The key to Russian Olympic success lies in the resources allocated to sport. Even modest Russian provincial towns boast superb sports facilities, often including Olympic-sized swimming pools. Talent scouts tour schools to identify potential Olympians while they are still young. Russia’s athletes will remain part of the international sporting elite indefinitely.

Aussies rampant

Australia came in at sixth in the table with 46 medals, of which 17 were gold (one medal for every 620,000 citizens). Considering that Australia has a population of just 25.8 million people, that is an extraordinary achievement, even for an admittedly sports-crazy country.

Sixth to tenth place: Europe

Europe was next on the table, with each of the following countries winning 10 gold medals: the Netherlands (36 medals in total); France (33); Germany (37); and Italy (40).

Eleventh to twentieth: the best of the rest

We find the two other CANZUK (Canada, Australia, New Zealand and the UK) countries here in close proximity, both with seven golds. Canada stands at number 11 with 24 medals and New Zealand at number 13 with 20 medals. Canada has 38.1 million people and New Zealand has just 5.1 million, so its performance is particularly impressive.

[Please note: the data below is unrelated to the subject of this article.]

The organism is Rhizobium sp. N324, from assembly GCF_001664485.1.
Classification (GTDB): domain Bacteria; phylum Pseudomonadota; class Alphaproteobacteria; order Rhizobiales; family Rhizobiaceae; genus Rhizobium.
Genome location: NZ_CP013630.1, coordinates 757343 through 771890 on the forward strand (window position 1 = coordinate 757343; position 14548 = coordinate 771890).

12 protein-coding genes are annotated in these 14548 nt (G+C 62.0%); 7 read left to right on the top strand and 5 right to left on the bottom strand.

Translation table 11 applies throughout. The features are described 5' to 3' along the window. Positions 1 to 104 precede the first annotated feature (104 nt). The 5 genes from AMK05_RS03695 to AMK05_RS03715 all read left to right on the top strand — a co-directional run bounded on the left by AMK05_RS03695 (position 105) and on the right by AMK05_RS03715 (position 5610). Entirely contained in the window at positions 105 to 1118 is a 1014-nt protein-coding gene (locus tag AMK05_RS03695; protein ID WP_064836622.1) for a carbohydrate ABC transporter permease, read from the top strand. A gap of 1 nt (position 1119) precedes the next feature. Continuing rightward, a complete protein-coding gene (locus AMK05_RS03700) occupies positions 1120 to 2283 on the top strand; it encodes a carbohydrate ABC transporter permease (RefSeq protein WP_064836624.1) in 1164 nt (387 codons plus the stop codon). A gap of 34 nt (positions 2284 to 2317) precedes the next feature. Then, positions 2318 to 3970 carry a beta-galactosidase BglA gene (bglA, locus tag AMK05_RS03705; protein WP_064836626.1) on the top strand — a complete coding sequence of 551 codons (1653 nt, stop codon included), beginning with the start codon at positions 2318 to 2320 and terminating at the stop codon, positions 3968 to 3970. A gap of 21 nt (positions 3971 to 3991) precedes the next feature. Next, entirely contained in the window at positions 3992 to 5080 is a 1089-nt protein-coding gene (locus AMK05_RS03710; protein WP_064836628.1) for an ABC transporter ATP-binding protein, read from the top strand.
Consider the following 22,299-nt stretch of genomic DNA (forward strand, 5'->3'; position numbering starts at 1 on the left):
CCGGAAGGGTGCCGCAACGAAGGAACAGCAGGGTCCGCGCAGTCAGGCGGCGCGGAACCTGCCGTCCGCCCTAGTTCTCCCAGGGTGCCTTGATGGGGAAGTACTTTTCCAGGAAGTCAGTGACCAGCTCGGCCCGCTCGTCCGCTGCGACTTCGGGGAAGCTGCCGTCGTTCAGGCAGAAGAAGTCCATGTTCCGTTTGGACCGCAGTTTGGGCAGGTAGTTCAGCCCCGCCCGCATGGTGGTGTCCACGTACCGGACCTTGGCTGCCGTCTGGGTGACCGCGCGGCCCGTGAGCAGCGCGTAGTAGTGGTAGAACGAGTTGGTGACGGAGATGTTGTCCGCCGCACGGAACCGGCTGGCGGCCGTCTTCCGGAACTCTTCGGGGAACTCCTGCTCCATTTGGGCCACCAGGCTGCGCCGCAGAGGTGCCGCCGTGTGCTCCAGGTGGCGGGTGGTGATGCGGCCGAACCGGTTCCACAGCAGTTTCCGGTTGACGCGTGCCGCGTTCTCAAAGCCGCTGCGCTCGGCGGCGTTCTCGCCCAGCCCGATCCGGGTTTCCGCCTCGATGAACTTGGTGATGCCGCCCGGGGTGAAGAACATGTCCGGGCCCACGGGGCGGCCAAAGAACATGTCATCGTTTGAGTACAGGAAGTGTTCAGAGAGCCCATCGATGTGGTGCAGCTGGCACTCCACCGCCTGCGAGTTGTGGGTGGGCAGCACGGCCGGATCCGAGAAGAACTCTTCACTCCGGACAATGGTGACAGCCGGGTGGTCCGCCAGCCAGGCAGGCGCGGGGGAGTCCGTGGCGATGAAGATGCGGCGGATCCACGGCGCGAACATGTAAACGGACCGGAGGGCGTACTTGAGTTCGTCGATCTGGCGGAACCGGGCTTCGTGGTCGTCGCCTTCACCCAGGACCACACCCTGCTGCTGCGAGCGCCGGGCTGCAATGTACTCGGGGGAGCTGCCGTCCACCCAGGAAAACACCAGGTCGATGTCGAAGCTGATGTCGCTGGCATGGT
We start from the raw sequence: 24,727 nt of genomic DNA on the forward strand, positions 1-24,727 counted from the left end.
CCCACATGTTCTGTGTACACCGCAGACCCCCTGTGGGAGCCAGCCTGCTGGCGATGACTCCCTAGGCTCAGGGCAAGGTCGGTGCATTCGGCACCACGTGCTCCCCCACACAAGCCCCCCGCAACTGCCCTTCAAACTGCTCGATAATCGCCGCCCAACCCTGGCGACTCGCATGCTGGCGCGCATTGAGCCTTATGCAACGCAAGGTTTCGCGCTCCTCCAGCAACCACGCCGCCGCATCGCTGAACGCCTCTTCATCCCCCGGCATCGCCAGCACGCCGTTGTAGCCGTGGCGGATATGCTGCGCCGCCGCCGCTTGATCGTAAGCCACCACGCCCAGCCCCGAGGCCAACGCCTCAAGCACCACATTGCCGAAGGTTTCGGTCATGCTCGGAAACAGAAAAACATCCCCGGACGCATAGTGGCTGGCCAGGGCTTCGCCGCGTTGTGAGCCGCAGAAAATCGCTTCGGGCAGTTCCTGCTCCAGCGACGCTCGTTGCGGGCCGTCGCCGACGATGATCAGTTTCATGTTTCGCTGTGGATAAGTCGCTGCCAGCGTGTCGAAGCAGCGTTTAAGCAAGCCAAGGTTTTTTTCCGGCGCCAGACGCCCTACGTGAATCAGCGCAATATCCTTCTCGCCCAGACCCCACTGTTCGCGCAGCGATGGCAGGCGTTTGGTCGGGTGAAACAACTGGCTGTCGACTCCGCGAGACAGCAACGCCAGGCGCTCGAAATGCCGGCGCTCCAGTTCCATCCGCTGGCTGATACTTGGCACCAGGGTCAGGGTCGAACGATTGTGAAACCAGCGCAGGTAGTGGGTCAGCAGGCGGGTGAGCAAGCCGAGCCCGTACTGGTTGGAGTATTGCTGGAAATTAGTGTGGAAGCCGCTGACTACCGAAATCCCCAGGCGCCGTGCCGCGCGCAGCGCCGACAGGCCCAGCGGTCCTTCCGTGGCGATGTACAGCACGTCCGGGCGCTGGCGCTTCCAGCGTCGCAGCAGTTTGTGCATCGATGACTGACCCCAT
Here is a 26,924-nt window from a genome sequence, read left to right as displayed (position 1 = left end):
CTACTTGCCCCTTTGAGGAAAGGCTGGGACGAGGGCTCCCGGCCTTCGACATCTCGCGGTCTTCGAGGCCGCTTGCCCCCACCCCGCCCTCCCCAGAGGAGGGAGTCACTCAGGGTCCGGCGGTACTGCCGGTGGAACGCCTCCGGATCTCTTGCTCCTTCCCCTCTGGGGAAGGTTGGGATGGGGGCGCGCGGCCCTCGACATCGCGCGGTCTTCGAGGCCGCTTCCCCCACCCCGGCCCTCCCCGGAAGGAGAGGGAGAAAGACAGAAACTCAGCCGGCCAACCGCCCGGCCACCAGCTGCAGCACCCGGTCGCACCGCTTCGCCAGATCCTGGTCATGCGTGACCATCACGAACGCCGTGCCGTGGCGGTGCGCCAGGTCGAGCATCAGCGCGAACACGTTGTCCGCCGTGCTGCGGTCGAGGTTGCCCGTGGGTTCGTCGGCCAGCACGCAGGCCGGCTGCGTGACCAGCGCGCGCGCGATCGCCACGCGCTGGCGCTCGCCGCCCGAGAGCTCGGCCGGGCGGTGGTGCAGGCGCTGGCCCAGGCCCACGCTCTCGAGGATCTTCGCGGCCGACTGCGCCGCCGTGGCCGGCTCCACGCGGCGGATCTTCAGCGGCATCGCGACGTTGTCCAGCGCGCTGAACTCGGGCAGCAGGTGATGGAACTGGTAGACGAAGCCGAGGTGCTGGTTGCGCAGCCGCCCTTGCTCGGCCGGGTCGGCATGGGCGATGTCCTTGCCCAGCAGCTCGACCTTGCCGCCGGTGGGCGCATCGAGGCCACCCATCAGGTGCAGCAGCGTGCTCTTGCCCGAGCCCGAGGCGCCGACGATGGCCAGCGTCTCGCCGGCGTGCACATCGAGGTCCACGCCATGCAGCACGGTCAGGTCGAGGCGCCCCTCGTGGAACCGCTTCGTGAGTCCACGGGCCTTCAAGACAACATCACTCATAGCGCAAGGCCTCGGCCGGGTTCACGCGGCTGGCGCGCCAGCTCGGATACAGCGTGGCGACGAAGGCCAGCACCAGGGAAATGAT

All the CANZUK countries are great sporting nations. If they had competed jointly, they would have beaten the US, by winning 53 golds to its 39 – even though they collectively have less than half the population of the US. There is the issue that each participating nation is limited to three entrants per contest, so the advantage may not have been so crushing. But I still think the point is valid.

It is interesting to note that the three most notable Visegrád Group nations are clustered in the fourth quintile. Hungary ranks 15th with six golds and 20 medals; Poland 17th (4/14); and the Czech Republic 18th (4/11). They have much in common, even though three Visegrád states speak Slavic languages while the Hungarians speak the ancient Finno-Ugric Magyar language.

Brazil (12th place: seven gold/21 medals in total) did not really do itself justice for a nation of 210 million football-crazy citizens. South Korea ranked in 16th place with six golds and 20 medals in all. Four of those golds were in archery – demonstrating the theory of competitive advantage through specialisation applied to sport. I wonder how Korea would perform if the North (population 25.5 million) and the South (51.7 million) were reunited. I suspect a united Korea would be one of the leading nations on the planet.

Kenya (19th place) was far and away the most successful African nation, with four golds (all in running events, including both the women’s and men’s marathons) and 10 medals in total. Kenya would also be my number-one investment destination in Africa right now.

Other winners

From Spain (ranked 22nd) downwards, no nation won more than three gold medals. However, special mention should go to the Bahamas with its two gold medals (women’s and men’s 400 metres), and tiny San Marino, which won one silver and two bronze medals. That’s equivalent to one medal for every 10,000 people – a metric that no other nation came close to achieving.